Is it possible that a choice to stop using the word BUT could help us find a pause/slow down or stop bu0on? When I replace but with and, I can open a space for God’s Grace to enter. For I believe God’s loving Spirit is always present, seeking an entry into our hearts and minds BUT we can be so constrained by the intensity of these times, an entry-point is unavailable. That can change and each of us needs that to change. We desperately need the hope and profound awareness of God’s Love, which is all around us, to prevail.

Try it!

Fr. Ronan

Thirty-second Sunday in Ordinary Time November 7/8, 2020

Jesus compares the kingdom of heaven with ten virgins who took their lamps and went out to meet the bridegroom.
Five of them were foolish and five of them were prudent.
The foolish did not prepare for the wait, they brought no extra oil to keep their flames burning bright. The prudent bridesmaids brought extra oil, just in case the wait was longer than they had expected.
And the wait was long. Some of those who were supposed to be waiting were not prepared for the wait, with disastrous consequences.
Good stewards heed Jesus’ warning:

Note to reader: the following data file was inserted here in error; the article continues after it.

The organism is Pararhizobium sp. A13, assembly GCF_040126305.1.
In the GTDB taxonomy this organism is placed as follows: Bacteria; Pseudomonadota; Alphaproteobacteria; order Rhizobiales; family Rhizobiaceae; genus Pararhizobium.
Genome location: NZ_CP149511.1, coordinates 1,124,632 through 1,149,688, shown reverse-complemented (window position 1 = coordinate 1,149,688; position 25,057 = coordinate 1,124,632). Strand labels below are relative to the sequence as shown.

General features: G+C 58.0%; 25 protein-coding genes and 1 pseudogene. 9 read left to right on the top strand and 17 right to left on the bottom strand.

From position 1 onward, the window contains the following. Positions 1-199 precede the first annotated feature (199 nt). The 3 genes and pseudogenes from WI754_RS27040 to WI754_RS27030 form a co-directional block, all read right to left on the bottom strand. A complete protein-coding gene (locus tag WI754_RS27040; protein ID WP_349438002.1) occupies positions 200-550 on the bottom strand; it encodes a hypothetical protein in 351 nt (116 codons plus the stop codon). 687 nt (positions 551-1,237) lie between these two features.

Be prepared to wait for the Lord’s return.
Is your faith strong enough to endure the wait?
Will the “flames” of passion for the Lord endure?
What are you doing to keep your passion for the Lord from burning out?

When They Come Marching In . . .

150 150 St. Mary St. Catherine of Siena

As a child, my image of a saint was always someone who seemed very remote from my world. As I grew older and could learn more about the men and women who have been proclaimed saints in our Church, my understanding of them grew as I read their stories, often heroic and sometimes wonderfully simple. I guess I was surprised to realize that, while there are many “great” saints about whom much is known by many (like St. Francis of Assisi and Saint Theresa of Lisieux), there are also a number of great men and women declared saints, about whom less is known and even then, only by a few.

Our Church teaches that we are all called to sainthood – this is our destiny. And I think many of us know firsthand, people whom we consider saints. By “saint” I mean someone who has died and is now with God in Heaven. Furthermore, as a parish priest and one who has been privileged also to serve as a missionary, I am certain that I have known many living saints. They are not officially recognized by the Catholic Church and never will be, and they are not renowned. Yet their lives are powerful examples of selfless love and service, and their witness to the Gospel of Jesus is enduring.